The classroom read-aloud may very well be the most important tool we have for modeling the processes that independent readers follow as they make meaning from print.

We read to our students for many different reasons:  to give them experiences with rich texts that are beyond what they can read and understand on their own; to build their background knowledge and concept base; to expose them to new vocabulary and literary language.  But we’re missing a valuable teaching and learning opportunity if we fail to think aloud our own responses and processes as we read.

Given the body of research supporting the importance of read alouds,  Janet Allen (Yellow Brick Roads, 2000) writes that we should remind ourselves that those same benefits occur when we extend read-alouds throughout middle and high school.

 

When read-alouds are understood as powerful tools for teaching literary elements, building analytical ability, and addressing the standards, they can bring both joy and accelerated learning into the lives of our students. Linda Hoyt

THINK ALOUD – THINK ALONG – THINK ALONE

Gradual Release Responsibility

One of the problems with reading is that it’s an “in-the-head process.” How do you teach students what readers do when they can’t see what readers do?  The answer is thinking aloud.  As we read aloud, we can articulate the thoughts that are going through our heads – personal responses, questions, inferences, and even miscues.  Then we can pause to invite students to think along with us, articulating their own responses at strategic pause points.

Read more about Roger Farr’s Think Aloud protocol.

THINK-ALOUD PROMPTS

  • This reminds me of…
  • I already know…
  • I’m predicting that…
  • I’m inferring that
  • I’m wondering…
  • Why is/why did…
  • Should/shouldn’t there be…
  • What happened to…
  • I was/wasn’t expecting…
  • I can just picture…
  • I’m a little confused here…
  • I’m not sure of…
  • The key idea here is…
  • This is worth remembering, I think…
  • I think that the author…
  • I need to go back and reread that part…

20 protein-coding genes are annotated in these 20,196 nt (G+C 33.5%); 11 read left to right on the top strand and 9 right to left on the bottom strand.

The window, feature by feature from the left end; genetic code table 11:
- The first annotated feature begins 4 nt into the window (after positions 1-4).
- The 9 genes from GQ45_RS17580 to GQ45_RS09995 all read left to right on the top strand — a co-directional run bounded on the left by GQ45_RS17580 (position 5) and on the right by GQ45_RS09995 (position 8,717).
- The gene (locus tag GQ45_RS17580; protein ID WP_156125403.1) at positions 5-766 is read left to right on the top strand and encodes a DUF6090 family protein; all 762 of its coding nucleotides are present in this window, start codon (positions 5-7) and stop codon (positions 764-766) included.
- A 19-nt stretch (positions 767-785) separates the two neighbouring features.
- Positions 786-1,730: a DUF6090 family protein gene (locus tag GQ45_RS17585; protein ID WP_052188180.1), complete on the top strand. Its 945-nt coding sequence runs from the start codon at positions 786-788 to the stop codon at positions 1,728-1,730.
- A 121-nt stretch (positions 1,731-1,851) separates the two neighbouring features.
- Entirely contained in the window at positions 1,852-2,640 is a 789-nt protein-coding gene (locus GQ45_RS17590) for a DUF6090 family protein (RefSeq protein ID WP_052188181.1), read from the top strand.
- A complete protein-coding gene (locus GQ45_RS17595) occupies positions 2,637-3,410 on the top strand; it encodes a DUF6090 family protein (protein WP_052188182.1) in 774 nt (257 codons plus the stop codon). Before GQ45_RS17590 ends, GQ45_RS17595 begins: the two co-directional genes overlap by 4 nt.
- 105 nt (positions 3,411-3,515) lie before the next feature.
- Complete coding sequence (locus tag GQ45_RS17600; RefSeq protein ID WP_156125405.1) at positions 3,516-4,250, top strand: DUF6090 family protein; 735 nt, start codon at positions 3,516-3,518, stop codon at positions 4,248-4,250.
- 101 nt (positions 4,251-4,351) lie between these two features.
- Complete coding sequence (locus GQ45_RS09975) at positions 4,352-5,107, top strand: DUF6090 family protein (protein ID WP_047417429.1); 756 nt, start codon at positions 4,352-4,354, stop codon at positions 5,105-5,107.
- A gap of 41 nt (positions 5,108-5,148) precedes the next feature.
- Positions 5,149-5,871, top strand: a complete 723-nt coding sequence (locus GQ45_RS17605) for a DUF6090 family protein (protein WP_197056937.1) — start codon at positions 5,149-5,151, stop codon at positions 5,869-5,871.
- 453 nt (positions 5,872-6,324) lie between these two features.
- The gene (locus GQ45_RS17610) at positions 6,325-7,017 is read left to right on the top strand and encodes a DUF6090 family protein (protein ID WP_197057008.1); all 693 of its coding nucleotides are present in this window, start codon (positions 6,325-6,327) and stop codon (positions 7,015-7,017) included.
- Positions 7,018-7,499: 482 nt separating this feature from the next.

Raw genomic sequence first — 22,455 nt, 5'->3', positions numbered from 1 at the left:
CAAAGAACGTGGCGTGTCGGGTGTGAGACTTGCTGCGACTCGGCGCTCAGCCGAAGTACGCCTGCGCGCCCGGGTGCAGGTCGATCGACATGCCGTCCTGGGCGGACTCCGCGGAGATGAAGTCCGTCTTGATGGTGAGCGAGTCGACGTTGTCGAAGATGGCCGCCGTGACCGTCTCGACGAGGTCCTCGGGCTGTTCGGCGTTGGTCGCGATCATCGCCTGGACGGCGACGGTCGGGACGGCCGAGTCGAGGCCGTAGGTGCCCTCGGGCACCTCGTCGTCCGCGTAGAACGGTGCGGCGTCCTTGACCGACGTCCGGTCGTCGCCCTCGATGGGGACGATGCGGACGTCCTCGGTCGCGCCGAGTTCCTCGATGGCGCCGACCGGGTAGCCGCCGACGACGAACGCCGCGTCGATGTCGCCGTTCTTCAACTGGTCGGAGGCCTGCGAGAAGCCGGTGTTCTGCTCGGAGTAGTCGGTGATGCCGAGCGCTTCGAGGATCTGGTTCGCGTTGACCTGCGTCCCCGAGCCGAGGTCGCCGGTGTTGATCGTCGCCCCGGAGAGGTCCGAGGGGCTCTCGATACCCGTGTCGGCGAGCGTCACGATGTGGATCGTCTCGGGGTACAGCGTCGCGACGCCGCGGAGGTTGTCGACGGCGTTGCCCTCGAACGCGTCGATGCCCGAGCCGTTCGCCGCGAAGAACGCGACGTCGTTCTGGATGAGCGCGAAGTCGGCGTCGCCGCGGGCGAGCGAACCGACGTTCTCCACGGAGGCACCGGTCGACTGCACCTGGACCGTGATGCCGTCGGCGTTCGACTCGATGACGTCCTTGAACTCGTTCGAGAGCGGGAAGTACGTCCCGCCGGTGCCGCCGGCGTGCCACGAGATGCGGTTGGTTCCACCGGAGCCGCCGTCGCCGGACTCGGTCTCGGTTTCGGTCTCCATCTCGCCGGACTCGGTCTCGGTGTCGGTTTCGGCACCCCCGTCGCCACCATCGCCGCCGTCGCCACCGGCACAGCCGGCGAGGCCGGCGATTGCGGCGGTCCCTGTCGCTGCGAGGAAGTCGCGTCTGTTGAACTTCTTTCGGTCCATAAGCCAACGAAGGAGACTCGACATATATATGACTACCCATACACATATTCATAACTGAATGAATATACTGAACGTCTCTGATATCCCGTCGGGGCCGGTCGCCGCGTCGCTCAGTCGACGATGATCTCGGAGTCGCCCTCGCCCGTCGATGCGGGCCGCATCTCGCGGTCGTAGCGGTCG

• Remember when it said…
  • I love the way the author…
  • I was thinking that…but now I’m thinking that…
  • The most important message here is…
 

WHAT MAKES AN EFFECTIVE READ-ALOUD?

1.  Careful Text Selection:  Choose texts that engage students and elevate their thinking.  Good read-alouds take students beyond what they can read on their own and enrich their vocabulary and background knowledge.

2.  Intentionality and Focus:  Plan ahead of time where you might pause during the reading, what you might think aloud to the students and where you might have students talk to each other. Be sure to explain vocabulary and concepts your students might not understand.  Plan HOT (Higher Order Thinking) questions to guide your students’ discussion and response.

3.  Fluent and Expressive Reading:  The sound of a good reader reading with appropriate phrasing and intonation is a powerful model for developing readers. That might mean prereading and practising the text ahead of time.  But don’t worry about making the occasional miscue; it lets students know that even good readers read the wrong word occasionally.  The important thing is for readers to recognize when they’ve made an error and to use strategies to self-correct and move on.

4.  Opportunities for discussion:  Inviting students to turn and talk at strategic points during the reading helps them learn to think aloud as readers, to construct meaning as they go and to hear other points of view.  Engaging students in an interactive or analytic read-aloud has been shown to increase engagement, comprehension of that particular text and future reading independence.  For many students, it’s important to model and practice effective responses; here’s a list of “Words That Make You Sound Smart When You Talk About Reading.”

5.  Repetition for a Purpose:  It’s no secret that many of us just don’t “get it” the first time!  If we want students to think critically and comprehend deeply, it’s often necessary to reread some passages.  The interesting thing is that rereading familiar text has more impact than just the text at hand. It has been shown to build overall reading independence for future reading as well.

 

Read an interesting research piece on how 25 exemplary teachers conduct read-alouds.

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